1. Keep your skin moist. This will help to prevent dryness, which can trigger a flare-up. Use a gentle, unscented moisturizer regularly, and consider using a humidifier in your home.

2. Avoid triggers. If you know what triggers your flare-ups (e.g., certain foods, stress, weather changes), try to avoid them as much as possible.

3. Take care of your skin gently. Avoid scrubbing or scratching your skin, as this will only make things worse. Instead, use a soft cloth to gently cleanse your skin, and be sure to pat it dry afterward.

4. Get some sun exposure (in moderation). Sunlight can help to improve the symptoms of psoriasis, but too much sun can actually trigger a flare-up. So aim for moderate sun exposure – about 15 minutes per day – and use sunscreen to protect your skin from harmful UV rays.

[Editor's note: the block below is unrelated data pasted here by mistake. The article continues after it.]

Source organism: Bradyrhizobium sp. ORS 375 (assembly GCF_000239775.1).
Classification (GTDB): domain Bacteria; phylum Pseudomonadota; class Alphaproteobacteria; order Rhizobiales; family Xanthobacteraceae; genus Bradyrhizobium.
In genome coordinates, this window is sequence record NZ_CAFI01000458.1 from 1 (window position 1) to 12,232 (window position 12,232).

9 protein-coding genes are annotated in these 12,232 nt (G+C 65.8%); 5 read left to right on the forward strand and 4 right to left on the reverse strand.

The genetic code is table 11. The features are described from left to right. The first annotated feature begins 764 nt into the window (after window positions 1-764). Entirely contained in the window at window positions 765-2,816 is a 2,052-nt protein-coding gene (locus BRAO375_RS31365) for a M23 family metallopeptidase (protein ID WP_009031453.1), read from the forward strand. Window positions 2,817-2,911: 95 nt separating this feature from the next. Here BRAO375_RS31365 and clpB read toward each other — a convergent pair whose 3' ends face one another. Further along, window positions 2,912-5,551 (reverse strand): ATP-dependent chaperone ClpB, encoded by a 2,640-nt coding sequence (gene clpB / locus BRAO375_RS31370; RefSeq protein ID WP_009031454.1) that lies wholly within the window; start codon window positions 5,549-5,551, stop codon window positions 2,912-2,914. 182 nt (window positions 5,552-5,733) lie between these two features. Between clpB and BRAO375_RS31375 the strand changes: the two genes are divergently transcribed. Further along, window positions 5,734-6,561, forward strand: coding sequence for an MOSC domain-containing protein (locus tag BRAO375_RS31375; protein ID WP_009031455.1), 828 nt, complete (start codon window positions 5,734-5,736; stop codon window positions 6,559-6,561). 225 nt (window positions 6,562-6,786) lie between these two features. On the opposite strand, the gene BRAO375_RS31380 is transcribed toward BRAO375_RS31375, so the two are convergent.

5. Try topical treatments. There are many over-the-counter options available, but you may also want to talk to your doctor about prescription options if OTC treatments aren’t working for you.

6. Consider light therapy/phototherapy. This treatment involves exposure.


If you have psoriasis, chances are that you’ve tried a variety of treatments to help reduce flare-ups. Some work better than others, and some may not work at all. The best thing to do is to experiment and find what works best for you. We hope our list of 3 things to do that help reduce psoriasis flare-ups has given you some ideas on how to manage your condition. Do you have any other tips that have worked well for you? Let us know in the comments below!